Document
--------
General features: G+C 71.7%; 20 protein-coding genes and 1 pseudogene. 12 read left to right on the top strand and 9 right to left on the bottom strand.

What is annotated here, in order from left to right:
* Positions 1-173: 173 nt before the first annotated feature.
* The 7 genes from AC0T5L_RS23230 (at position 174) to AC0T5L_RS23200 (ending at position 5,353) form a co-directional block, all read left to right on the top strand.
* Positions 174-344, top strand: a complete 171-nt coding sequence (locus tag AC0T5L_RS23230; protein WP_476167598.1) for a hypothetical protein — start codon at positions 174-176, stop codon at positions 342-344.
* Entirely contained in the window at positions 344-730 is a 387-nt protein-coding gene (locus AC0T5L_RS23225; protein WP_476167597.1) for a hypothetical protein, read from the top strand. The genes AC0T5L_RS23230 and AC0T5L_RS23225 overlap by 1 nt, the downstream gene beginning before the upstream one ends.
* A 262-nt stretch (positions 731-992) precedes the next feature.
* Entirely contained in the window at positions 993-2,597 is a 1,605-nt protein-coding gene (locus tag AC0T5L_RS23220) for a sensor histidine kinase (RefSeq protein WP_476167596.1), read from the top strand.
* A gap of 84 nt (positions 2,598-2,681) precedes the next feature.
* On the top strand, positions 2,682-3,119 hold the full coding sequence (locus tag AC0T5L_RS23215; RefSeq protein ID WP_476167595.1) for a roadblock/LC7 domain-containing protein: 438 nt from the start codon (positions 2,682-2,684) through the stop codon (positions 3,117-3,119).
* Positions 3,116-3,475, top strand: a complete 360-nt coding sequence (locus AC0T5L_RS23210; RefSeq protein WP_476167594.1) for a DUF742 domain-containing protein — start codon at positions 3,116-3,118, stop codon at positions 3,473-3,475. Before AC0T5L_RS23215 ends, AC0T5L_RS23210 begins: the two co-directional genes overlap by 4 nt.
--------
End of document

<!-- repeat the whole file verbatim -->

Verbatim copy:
General features: G+C 71.7%; 20 protein-coding genes and 1 pseudogene. 12 read left to right on the top strand and 9 right to left on the bottom strand.

What is annotated here, in order from left to right:
* Positions 1-173: 173 nt before the first annotated feature.
* The 7 genes from AC0T5L_RS23230 (at position 174) to AC0T5L_RS23200 (ending at position 5,353) form a co-directional block, all read left to right on the top strand.
* Positions 174-344, top strand: a complete 171-nt coding sequence (locus tag AC0T5L_RS23230; protein WP_476167598.1) for a hypothetical protein — start codon at positions 174-176, stop codon at positions 342-344.
* Entirely contained in the window at positions 344-730 is a 387-nt protein-coding gene (locus AC0T5L_RS23225; protein WP_476167597.1) for a hypothetical protein, read from the top strand. The genes AC0T5L_RS23230 and AC0T5L_RS23225 overlap by 1 nt, the downstream gene beginning before the upstream one ends.
* A 262-nt stretch (positions 731-992) precedes the next feature.
* Entirely contained in the window at positions 993-2,597 is a 1,605-nt protein-coding gene (locus tag AC0T5L_RS23220) for a sensor histidine kinase (RefSeq protein WP_476167596.1), read from the top strand.
* A gap of 84 nt (positions 2,598-2,681) precedes the next feature.
* On the top strand, positions 2,682-3,119 hold the full coding sequence (locus tag AC0T5L_RS23215; RefSeq protein ID WP_476167595.1) for a roadblock/LC7 domain-containing protein: 438 nt from the start codon (positions 2,682-2,684) through the stop codon (positions 3,117-3,119).
* Positions 3,116-3,475, top strand: a complete 360-nt coding sequence (locus AC0T5L_RS23210; RefSeq protein WP_476167594.1) for a DUF742 domain-containing protein — start codon at positions 3,116-3,118, stop codon at positions 3,473-3,475. Before AC0T5L_RS23215 ends, AC0T5L_RS23210 begins: the two co-directional genes overlap by 4 nt.